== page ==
Graduate Patrick Newman defied the odds (again) and earned a lawschool degree a year earlier than anyone expected
Story by Billy Liggett | Photo by Bennett Scarborough
It’s been a challenging summer for Patrick Newman, with all the preparations that go into taking the bar exam and then turning his focus to getting a job, something that’s proven to be a struggle for many fresh-out-of-school lawyers.
It’s a challenge he’s up for, and if experience is any indication, Newman will continue to surprise and succeed.
Born without arms and confined to a wheelchair since he was 2, he was given five years to complete his degree at the Norman A. Wiggins School of Law because of the extra time he needs to complete assignments.
He did it in four.
On May 11, Newman joined 142 of his classmates on the stage at Meymandi Concert Hall in Raleigh to receive his Juris Doctor degree. Joining the stage with his mother — Renne Newman, the woman who was told early in her son’s life that he probably would never be fit for a typical public school — he received a standing ovation from his peers and those in attendance, fulfilling a dream of his that began in middle school when a teacher suggested he should be a lawyer.
“My sixth-grade social studies teacher and math teacher … they said I’d argue with a wall if it talked back to me,” Newman said. “That’s when I started thinking about it. I have an analytical way of thinking, so it started to make sense. And obviously, manual labor was out of the question.”
That sense of humor about his condition has helped Newman in convincing others that his disabilities shouldn’t change the way they treat him.
In addition to never having arms, Newman has had multiple surgeries for scoliosis, and his legs are not weight-bearing. His feet function much like hands in that he can write with them, control his wheelchair and do other things like manage a controller for video games (he’s a big fan of the “Mass Effect” series).
Born in Greenville but raised in Beaufort, Newman excelled in high school and attended St. Andrews University in Laurinburg, where he majored in politics. He was accepted into Campbell Law soon before the school relocated to downtown Raleigh, so Newman was consulted by engineers when it came time to make the new school more wheelchair accessible.
The normal course load for law school is three years, but Campbell administration allowed Newman five.
“It took me four,” Newman said, “but not because of the difficulty of the work … trust me, it’s plenty hard enough for anyone … but because of the amount of time someone in my situation needs for typical assignments. There’s a lot of writing, and voice-activated computers help, but they aren’t perfect.”
Newman relied on note-takers hired by the school. The fact that they were his classmates made a big difference, he said, because they took notes like their grades depended on them, too.
“At this point, you aren’t going to school with many people who didn’t do well academically in high school or college,” he said. “And the vast majority of those in law school got here because they worked hard.”
His fourth year ended with a senior project that included a 50-page report.
“There went my weekends,” Newman said with a laugh. “You can’t coast through these classes, or you’ll fail quickly.”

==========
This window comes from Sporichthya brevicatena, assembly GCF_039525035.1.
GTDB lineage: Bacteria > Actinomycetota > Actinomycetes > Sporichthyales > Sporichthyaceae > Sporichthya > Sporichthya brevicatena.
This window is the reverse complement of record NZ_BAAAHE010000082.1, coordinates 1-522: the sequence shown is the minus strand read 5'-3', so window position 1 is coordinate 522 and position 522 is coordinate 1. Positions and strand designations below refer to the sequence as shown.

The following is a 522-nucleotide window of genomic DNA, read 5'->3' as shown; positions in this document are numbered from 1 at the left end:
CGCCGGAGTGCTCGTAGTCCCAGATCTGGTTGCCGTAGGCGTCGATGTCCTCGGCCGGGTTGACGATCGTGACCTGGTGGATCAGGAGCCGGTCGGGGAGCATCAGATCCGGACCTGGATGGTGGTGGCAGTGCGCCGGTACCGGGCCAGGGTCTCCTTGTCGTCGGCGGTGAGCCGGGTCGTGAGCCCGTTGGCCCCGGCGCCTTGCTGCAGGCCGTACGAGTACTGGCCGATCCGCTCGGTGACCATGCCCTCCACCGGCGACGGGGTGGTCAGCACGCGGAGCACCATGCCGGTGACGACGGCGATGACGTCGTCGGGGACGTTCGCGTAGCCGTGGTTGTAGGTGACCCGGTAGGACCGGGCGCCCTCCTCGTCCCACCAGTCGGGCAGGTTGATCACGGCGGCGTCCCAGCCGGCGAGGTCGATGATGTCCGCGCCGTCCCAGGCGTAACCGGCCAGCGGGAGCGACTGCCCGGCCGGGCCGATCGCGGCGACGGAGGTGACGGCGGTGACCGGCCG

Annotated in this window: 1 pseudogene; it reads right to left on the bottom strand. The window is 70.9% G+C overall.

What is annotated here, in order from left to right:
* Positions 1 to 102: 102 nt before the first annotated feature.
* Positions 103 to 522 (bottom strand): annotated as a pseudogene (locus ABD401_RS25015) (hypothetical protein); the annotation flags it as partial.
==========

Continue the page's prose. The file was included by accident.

He said he enjoyed his time at Campbell not only because of what he learned, but because of the friends he made and the way he was treated by his peers and professors.
“It’s a friendly community here,” he said. “Some think of law school as cutthroat, but everyone here had the same goal — a degree. And they were all willing to help me and each other to get it.”
They also didn’t treat him any differently than anybody else, Newman said, something that can be frustrating for those with disabilities.
“Nobody wants to be treated differently, but I realize I need certain accommodations that I can’t do without,” he said. “But it gets frustrating when I’m at a restaurant and the waiter asks somebody else if I want something to drink. Your intelligence has nothing to do with your physical capacity.”
A sharp sense of humor and a hint of sarcasm has helped Newman deal with those awkward occasions. But not having to worry about that so much within the walls of Campbell Law School made his experience a memorable one for all the right reasons.
“They were supportive, but never tried to keep me from being independent,” he said. “I was allowed to take part in the process of making it more accessible, and as much as possible, when classes started, I was just like everybody else. I did the same work and was given the same assignments, and they didn’t treat me as any less capable intellectually. That’s what you want at this level.”
On May 11, Newman shared the same feelings as most of his fellow graduates at commencement.
A little excitement. A little fear of the unknown.
“I’ve been in school since I was 5,” said Newman, now 26. “That’s 21 years. I really don’t know what it’s like to not have the next set of classes to go to or the next assignment to worry about.”
He did have the bar exam to worry about (students took the exam in late July; results were not available before the printing of this magazine). And, as mentioned earlier, there’s the challenge of finding work.
But Newman didn’t seem too worried about the future.
“If I have to, I’ll work for myself,” he said. “That’s one of the wonderful things about being a lawyer. I’d rather work for someone else so I don’t have to deal with the accounting part of it, but we’ll see what happens. I’m willing to work hard … I don’t mind hard work at all. I’d flip burgers if it came to it.
“I just wouldn’t be very good at it.”